It wasn’t supposed to have played out this way. Given the numbers, it shouldn’t have: Republicans rolling over Democrats in a manner unseen in Sacramento since at least the Ronald Reagan era -- and probably not since the GOP-dominated 1950s.
Most people -- most people who were not Republican legislators -- believed it was simply impossible to close a $38-billion budget hole without raising taxes.
It was, of course, but now we get into semantics. The car tax was tripled, but by Gov. Gray Davis on his own, not the Legislature. This will generate $4 billion. A bunch of fees also rose, especially for university students.
So this budget did require some tax hikes. And even then, the budget structure isn’t fixed. There’s already a $7.9-billion deficit projected for the next budget year. The newly passed $100-billion budget for the current fiscal year is balanced, but with costly gimmicks, including nearly $20 billion in various loans and fund shifts. In all, there are maybe $11 billion in actual spending cuts.
But Republicans did manage to avoid voting for a tax increase, despite Davis and Democratic legislators pushing for higher sales, income and tobacco levies. This is a remarkable achievement, since Republicans have little clout in Sacramento.
Democrats control -- at least ostensibly -- both branches of government. The GOP’s only leverage is California’s unique requirement of a two-thirds majority vote to pass budgets and tax hikes. For that, Democrats need some Republican help. And while Republicans can tie up a budget all summer by refusing to vote for it, they risk being branded by the public as obstructionists. So getting a budget passed to their liking on July 29 -- although four weeks tardy -- is a great triumph.
How’d they pull it off? They executed the right strategy and capitalized on an opportune situation.
They decided to focus on one issue, have just one major priority: taxes. So when Davis and Democrats came at them with offers to trade tax votes for business-friendly bills -- like reforming workers’ compensation insurance -- they weren’t interested. Wouldn’t budge.
“I just thought we should pick a fight and win,” says Senate Minority Leader Jim Brulte (R-Rancho Cucamonga), who negotiated the final budget with Senate President Pro Tem John Burton (D-San Francisco). “And taxes seemed to be the fight I could rally most of our guys around. In the end, we rallied all of our guys around it. We didn’t have them all at the beginning.”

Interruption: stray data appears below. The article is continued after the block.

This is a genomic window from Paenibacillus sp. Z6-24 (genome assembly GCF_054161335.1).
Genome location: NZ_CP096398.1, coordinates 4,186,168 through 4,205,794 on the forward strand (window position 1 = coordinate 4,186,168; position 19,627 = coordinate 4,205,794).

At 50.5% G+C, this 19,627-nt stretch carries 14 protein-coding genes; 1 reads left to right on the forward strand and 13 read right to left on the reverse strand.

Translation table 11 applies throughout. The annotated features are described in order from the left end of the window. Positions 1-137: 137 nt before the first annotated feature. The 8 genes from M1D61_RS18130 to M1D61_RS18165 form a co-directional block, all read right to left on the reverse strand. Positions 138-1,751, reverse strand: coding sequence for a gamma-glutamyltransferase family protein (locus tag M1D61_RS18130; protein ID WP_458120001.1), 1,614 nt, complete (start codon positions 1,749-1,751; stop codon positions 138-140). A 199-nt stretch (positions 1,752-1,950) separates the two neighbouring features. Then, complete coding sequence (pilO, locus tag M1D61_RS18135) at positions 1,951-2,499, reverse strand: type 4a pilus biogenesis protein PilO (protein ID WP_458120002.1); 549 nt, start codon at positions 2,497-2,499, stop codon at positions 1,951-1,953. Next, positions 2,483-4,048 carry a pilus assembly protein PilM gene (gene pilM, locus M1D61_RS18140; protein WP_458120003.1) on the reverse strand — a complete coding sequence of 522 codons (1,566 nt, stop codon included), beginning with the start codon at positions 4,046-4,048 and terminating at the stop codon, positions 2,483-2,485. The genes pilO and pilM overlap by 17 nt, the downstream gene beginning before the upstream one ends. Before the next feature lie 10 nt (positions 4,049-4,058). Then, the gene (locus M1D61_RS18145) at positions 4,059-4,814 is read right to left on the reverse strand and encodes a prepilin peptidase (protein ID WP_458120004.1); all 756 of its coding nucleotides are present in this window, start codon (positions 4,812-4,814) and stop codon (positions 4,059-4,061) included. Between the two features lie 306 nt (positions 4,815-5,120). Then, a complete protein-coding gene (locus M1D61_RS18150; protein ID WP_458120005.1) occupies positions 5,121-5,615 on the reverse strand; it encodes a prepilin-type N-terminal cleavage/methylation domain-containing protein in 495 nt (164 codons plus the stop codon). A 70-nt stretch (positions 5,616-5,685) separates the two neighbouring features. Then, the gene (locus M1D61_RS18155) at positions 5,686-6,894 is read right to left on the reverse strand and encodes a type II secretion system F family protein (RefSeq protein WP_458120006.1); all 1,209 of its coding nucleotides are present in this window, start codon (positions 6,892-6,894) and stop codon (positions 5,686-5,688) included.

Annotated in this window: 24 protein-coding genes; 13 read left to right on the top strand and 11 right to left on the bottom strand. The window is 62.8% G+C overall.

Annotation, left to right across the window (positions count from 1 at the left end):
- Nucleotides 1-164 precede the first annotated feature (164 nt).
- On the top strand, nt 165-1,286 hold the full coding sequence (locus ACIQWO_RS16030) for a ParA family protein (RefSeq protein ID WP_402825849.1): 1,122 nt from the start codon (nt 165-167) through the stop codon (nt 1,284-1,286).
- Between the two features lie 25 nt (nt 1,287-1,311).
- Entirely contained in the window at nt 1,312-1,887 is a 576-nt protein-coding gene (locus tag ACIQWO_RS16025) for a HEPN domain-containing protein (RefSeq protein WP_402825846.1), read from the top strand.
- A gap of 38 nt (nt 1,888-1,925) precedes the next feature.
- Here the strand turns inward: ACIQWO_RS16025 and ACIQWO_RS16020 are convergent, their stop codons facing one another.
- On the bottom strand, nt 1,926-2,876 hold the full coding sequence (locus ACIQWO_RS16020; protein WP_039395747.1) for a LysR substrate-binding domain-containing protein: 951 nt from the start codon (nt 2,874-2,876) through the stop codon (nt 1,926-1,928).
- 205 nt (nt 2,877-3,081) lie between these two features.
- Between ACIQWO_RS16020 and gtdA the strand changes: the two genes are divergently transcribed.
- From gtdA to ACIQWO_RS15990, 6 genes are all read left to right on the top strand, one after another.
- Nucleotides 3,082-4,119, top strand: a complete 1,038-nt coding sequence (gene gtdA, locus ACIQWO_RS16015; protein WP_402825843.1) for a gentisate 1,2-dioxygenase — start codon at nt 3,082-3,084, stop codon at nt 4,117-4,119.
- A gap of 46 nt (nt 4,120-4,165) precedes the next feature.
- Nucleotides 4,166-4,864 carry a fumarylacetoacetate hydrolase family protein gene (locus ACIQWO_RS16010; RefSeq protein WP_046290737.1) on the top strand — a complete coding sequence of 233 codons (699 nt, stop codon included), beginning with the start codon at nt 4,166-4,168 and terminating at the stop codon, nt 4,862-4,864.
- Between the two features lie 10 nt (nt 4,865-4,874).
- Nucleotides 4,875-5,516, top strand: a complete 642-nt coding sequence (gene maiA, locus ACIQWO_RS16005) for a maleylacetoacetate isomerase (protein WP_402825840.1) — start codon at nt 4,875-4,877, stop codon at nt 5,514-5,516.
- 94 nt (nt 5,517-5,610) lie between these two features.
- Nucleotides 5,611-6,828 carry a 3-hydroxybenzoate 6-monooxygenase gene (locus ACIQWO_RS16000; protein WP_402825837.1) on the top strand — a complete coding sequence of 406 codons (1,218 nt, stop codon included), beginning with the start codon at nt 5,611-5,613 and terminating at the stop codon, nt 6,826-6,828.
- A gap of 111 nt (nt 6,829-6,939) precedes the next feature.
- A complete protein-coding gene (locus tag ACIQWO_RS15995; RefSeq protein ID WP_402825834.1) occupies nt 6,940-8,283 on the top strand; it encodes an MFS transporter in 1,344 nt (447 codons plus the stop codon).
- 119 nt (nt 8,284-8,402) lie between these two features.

Davis and Democrats didn’t move quickly enough last winter. They might have nailed down some Republican votes for higher taxes. “There were some Republicans willing to vote for tax increases,” Brulte said.
Only one ever surfaced publicly: Assemblyman Keith Richman (R-Northridge), who objected to passing a budget that merely punted the fiscal imbalance into the future.
Republicans locked in with Brulte, especially after the towering minority leader on June 3 warned colleagues in an Assembly-Senate GOP caucus that he’d campaign against anyone who voted to raise taxes.
For the last two years, Democrats have bought off enough Republicans to pass a budget. That angered and embarrassed Brulte and Assembly Minority Leader Dave Cox (R-Fair Oaks).
“To the extent I take anything personally,” Brulte says, “what I took personal was Republicans who sold out -- not for any great thing for the state, but for a little bit of pork for their districts, and then left the rest of us holding the bag.... That’s what offends me. Not that Democrats overspend. Heck, I expect them to overspend.”
The no-tax cause also was greatly helped by legislative redistricting that created a strain of right-wing Republicans more afraid of wacko competition in primary elections than they are of business leaders, let alone Democrats.
But most important in all this was the huge void in gubernatorial leadership. Davis has virtually no influence in the Legislature. Worse, the relationship between him and Burton is abysmal.
The governor is seen as all sound bite, no substance. No convictions. No loyalty. Nobody’s going to break a sweat for him.
In the end, however, it was Davis’ revised budget proposal in May -- minus tax hikes -- that formed the framework for the final agreement. Davis won his top priority: protection of Proposition 98 guarantees for K-12 schools. But there was never a serious assault on that anyway.
Burton achieved his top priority: protection of services for the poor and disabled.
Assembly Speaker Herb Wesson (D-Culver City) won praise for leadership, locking up Assembly members all night in a sleepless torture chamber and forcing them to negotiate and vote.
Wesson kept waving the white flag of surrender on taxes, but some Assembly Republicans wouldn’t recognize it.
These no-tax conservatives, hypocritically, held out for higher spending in their districts. They and a few Democrats shamelessly made off with $200 million worth of pork. Some things never change.